In Ohio neighborhood, kidnapping suspect was familiar

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In Ohio neighborhood, kidnapping suspect was familiar

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CLEVELAND (AP) -- In the tight-knit neighborhood near downtown where many conversations are spoken in Spanish, it seems most everyone knew Ariel Castro.

He played bass guitar in salsa and merengue bands. He parked his school bus on the street. He gave neighborhood children rides on his motorcycle.

And when they gathered for a candlelight vigil to remember two girls who vanished years ago, Castro was there too, comforting the mother of one of the missing, a neighbor said.

Neighbors and friends were stunned by the arrest of Castro and his two brothers after a 911 call led police to his house, where authorities say three women missing for about a decade were held captive.

Castro and his brothers, ages 50 to 54, were in custody Tuesday but have not been formally charged.

Ariel Castro was friends with the father of Gina DeJesus, one of the missing women, and helped search for her after she disappeared, said Khalid Samad, a friend of the family. He also performed music at a fundraiser held in her honor, Samad said.

"When we went out to look for Gina, he helped pass out fliers," said Samad, a community activist who was at the hospital with DeJesus and her family on Monday night. "You know, he was friends with the family."

Tito DeJesus, one of Gina's uncles, said he played in a few bands with Castro over the last 20 years. He remembered visiting Castro's house after his niece disappeared, but he never noticed anything out of ordinary, saying it was very sparse in furniture and filled with musical instruments.

"That's pretty much what it looked like," DeJesus said. "I had no clue, no clue whatsoever that this happened."

Juan Perez, who lives two doors down from the house, has known Castro for decades.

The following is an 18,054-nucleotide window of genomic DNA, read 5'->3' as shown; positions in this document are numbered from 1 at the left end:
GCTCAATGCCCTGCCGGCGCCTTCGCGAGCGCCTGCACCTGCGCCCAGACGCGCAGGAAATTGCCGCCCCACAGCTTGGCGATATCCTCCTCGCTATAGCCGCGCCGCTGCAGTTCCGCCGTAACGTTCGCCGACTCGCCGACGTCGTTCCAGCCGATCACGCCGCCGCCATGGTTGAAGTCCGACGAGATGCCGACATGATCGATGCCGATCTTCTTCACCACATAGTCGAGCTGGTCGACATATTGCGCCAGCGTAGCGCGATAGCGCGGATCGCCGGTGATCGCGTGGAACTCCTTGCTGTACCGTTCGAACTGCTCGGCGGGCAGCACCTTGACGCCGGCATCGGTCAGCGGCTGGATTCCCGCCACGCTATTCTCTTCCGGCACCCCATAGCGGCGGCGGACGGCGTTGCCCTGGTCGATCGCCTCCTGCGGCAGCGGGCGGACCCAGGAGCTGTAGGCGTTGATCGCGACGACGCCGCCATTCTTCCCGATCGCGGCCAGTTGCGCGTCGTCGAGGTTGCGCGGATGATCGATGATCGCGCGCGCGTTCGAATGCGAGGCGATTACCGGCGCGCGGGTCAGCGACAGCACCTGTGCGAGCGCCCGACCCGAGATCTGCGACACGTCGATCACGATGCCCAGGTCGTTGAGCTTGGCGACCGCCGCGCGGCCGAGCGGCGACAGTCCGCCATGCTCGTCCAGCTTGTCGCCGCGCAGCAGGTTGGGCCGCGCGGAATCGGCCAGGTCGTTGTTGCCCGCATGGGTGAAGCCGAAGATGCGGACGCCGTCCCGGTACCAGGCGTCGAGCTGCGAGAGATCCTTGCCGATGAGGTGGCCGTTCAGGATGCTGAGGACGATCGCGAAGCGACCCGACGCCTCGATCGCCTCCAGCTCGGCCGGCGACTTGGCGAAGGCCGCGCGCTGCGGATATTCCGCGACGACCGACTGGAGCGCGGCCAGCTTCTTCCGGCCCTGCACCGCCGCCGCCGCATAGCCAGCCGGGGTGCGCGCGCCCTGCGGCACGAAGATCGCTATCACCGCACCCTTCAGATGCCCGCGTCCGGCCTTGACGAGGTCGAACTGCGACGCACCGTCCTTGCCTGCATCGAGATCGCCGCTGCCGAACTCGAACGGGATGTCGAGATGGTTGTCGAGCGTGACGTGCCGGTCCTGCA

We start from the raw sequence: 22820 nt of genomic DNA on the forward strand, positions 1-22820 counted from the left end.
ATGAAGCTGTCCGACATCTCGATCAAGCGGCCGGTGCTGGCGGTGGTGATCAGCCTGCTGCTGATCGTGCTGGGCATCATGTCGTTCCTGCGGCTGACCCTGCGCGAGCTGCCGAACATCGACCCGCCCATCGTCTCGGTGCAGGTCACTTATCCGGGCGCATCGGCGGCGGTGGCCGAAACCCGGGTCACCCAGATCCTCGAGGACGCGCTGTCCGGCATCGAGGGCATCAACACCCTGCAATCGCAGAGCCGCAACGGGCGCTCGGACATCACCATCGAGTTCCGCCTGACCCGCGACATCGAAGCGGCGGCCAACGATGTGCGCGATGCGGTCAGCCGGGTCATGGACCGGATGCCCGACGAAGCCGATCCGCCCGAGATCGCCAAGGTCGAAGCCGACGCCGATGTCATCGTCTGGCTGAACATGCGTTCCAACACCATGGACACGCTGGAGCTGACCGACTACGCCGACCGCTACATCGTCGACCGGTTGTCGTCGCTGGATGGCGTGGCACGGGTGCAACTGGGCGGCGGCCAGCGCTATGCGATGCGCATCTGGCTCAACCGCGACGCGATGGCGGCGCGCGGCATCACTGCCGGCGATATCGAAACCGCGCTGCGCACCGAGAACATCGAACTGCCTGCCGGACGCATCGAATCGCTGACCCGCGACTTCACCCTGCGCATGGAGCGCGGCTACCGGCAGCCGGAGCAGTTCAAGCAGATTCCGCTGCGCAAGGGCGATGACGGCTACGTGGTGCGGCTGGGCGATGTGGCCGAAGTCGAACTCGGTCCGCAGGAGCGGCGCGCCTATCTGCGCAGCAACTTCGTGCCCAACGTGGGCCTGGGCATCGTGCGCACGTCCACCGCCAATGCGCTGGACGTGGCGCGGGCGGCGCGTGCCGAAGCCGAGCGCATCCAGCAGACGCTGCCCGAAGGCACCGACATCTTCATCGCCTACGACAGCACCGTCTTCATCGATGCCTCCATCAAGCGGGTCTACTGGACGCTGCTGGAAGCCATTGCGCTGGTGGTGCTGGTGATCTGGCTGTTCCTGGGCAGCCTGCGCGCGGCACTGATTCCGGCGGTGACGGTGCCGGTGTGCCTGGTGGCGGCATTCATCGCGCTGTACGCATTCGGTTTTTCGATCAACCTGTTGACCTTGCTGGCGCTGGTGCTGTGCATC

"He was always happy, nice, respectful," Perez said. "He gained trust with the kids and with the parents. You can only do that if you're nice."

He said Castro had an ATV and a motorcycle and would take children on rides. Nothing seemed wrong with it then, he said, adding that he now thinks that was one way Castro tried to get close to the children. He also worked until recently as a school bus driver.

Castro's personnel file with the Cleveland public school district, obtained by The Associated Press through a Freedom of Information request, shows he was hired in 1990 as a bus driver after saying on his application that he liked working with children.

The personnel file includes details on his dismissal, approved by the school board last fall after he left his bus unattended for four hours.

Police identified the other two suspects as the 52-year-old's brothers, Pedro Castro, 54, and Onil Castro, 50.

Lucy Roman lives next to a house that she said is shared by Pedro Castro and his mother. She said police arrested him Monday night.

"I feel sorry for her," Roman said of the mother. "She's a very nice lady."

Several residents said they saw Ariel Castro at a candlelight vigil for the missing girls.

Antony Quiros said he was at the vigil about a year ago and saw Castro comforting Gina DeJesus' mother.

One neighbor, Francisco Cruz, said he was with Castro the day investigators dug up a yard looking for the girls.

Castro told Cruz, "They're not going to find anyone there," Cruz recalled.

Castro's Facebook page identifies him as a Cleveland resident and graduate of the city's Lincoln-West High School. His interests include Virginia Beach, the Chinese crested dog breed and Cuban-born salsa singer Rey Ruiz.

On April 11, he wrote to congratulate "my Rosie Arlene" and wish her a fast recovery from giving birth to "a wonderful baby boy. That makes me Gramps for the fifth time. Luv you guys!"

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